After handing out all the Jamba Juice smoothies at a celebratory meeting with the 40 people from my department, my supervisor quieted the room by taking a poll.
"Is there anyone in this room who hasn't ever experienced a brain freeze?"
My hand shot up.
Instantly, my coworker "friends" turned on me. "Chug! Chug! Chug!"
My supervisor hushed them again. "There are people who never get brain freezes. It has to do with the position of a large nerve near the roof of the mouth. For most of us, the nerve is located closely to the roof of the mouth. It feels it when we eat or drink something ice cold and sends survival signals to brain because it thinks the body is freezing to death. Blood vessels in the brain restrict. A moment later, the body realizes it isn't freezing and a huge rush of blood pushes through those restricted blood vessels and creates that momentary intense headache. For some people, like Lara apparently, that nerve isn't as close to the roof of the mouth so they don't ever get brain freezes."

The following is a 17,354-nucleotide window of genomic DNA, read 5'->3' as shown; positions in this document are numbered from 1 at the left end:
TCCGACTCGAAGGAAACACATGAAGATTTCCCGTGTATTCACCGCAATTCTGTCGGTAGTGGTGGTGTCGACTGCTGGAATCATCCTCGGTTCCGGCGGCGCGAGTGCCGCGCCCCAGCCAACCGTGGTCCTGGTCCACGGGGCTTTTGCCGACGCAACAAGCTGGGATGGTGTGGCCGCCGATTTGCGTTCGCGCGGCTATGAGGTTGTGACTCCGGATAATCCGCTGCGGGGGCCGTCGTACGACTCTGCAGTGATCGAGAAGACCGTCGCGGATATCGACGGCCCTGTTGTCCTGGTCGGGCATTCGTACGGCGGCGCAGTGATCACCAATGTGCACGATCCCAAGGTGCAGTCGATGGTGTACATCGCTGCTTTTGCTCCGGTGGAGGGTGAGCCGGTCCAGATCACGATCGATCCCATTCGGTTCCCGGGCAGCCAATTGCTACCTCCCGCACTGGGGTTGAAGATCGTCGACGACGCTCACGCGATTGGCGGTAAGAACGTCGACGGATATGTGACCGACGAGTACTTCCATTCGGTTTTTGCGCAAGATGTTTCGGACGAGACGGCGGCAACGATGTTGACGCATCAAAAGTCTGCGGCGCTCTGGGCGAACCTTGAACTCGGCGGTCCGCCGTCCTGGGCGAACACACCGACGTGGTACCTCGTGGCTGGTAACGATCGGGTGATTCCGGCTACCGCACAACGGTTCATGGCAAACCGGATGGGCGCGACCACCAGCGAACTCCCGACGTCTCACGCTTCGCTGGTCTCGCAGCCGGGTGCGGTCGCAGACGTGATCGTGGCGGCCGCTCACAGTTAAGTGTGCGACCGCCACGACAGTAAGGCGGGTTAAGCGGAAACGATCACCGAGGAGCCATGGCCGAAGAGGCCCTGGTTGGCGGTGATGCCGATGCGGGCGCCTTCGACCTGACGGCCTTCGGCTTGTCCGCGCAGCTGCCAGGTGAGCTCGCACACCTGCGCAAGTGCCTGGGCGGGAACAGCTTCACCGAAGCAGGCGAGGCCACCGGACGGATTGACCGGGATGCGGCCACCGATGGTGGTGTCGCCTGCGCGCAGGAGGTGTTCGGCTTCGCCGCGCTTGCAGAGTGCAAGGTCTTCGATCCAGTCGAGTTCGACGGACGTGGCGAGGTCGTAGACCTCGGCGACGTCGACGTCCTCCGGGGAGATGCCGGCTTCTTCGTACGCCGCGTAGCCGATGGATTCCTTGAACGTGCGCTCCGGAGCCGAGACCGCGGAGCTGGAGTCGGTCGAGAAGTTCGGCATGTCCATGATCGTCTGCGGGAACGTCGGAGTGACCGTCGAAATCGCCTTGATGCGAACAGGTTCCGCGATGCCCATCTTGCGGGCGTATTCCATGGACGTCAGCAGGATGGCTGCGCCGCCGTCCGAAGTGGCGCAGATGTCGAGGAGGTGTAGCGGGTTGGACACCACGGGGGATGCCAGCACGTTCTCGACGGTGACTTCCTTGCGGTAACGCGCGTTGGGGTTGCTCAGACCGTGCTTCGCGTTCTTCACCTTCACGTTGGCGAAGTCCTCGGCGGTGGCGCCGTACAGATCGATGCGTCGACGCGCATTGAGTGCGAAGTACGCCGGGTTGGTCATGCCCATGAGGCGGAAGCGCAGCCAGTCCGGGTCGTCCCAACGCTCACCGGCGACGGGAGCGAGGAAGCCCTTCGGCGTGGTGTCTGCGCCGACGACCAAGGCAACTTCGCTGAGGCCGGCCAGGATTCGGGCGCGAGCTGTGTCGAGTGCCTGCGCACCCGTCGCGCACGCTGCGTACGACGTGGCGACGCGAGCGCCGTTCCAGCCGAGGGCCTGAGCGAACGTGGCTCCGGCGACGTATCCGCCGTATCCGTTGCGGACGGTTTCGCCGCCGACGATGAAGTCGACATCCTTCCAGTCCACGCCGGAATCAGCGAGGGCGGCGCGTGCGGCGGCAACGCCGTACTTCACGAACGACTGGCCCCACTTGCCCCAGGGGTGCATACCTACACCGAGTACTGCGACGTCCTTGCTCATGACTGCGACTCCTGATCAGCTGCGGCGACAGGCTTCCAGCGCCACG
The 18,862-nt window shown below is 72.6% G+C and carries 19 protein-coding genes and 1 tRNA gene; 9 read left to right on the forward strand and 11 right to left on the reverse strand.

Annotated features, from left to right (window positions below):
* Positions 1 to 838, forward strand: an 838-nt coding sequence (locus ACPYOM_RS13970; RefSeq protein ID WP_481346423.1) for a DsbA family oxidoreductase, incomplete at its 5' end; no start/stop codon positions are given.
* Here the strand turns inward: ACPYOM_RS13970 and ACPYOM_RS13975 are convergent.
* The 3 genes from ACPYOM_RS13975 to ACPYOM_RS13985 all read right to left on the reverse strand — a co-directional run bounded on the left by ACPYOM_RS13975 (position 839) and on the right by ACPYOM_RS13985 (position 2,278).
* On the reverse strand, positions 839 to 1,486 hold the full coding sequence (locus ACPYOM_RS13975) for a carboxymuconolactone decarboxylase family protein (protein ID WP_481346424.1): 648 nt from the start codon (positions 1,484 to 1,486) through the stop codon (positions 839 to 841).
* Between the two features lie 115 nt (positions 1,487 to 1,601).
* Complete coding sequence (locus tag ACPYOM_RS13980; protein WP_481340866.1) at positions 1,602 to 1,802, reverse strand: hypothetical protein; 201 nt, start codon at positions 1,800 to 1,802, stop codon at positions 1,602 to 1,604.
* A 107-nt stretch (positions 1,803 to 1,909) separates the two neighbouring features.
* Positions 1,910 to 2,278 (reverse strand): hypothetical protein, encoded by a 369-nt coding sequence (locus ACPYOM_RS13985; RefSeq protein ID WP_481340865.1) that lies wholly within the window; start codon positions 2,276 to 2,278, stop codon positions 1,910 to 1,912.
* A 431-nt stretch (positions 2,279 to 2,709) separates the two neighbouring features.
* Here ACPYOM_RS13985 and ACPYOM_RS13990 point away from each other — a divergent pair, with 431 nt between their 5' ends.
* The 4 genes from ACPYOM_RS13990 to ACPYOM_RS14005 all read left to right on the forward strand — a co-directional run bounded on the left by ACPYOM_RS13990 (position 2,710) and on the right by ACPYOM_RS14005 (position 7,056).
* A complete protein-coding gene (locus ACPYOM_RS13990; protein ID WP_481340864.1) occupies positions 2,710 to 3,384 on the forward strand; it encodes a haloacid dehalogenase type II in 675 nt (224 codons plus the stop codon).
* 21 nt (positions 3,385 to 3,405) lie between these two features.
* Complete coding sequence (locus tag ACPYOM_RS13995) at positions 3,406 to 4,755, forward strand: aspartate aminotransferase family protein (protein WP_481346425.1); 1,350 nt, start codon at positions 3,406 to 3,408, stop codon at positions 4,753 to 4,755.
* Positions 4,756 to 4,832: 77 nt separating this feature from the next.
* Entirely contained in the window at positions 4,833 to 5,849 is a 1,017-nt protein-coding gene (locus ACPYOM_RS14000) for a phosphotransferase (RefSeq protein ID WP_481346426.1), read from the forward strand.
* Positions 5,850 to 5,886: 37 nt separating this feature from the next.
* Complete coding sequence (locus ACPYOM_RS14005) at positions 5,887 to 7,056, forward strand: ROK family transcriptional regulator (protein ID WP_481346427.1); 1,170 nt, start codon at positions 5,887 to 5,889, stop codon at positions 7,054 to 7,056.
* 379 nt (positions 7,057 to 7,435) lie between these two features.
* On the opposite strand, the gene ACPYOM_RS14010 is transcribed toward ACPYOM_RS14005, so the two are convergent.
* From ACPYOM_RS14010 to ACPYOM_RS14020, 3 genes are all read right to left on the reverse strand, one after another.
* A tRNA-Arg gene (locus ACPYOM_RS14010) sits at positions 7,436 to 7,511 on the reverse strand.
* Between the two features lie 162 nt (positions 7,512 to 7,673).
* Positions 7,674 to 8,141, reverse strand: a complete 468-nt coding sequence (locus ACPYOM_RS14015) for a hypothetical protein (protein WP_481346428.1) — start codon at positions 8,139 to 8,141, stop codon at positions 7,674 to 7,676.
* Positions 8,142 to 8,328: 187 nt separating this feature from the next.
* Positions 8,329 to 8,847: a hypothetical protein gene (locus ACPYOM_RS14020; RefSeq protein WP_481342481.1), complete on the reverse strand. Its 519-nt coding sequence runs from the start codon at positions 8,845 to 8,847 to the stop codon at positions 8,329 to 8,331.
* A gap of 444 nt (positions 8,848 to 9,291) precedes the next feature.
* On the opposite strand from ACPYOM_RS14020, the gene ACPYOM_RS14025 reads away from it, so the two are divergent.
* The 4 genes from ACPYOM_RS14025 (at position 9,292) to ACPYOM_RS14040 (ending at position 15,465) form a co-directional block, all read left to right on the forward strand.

"Wow. It's like you have an evolutionary advantage," the art director quipped.
"Too bad I can't reproduce," I chimed back cheerfully.
The room goes silent. I go red. Awkward laughter ensues.
There's a reason why they call me the queen of awkward conversations at work.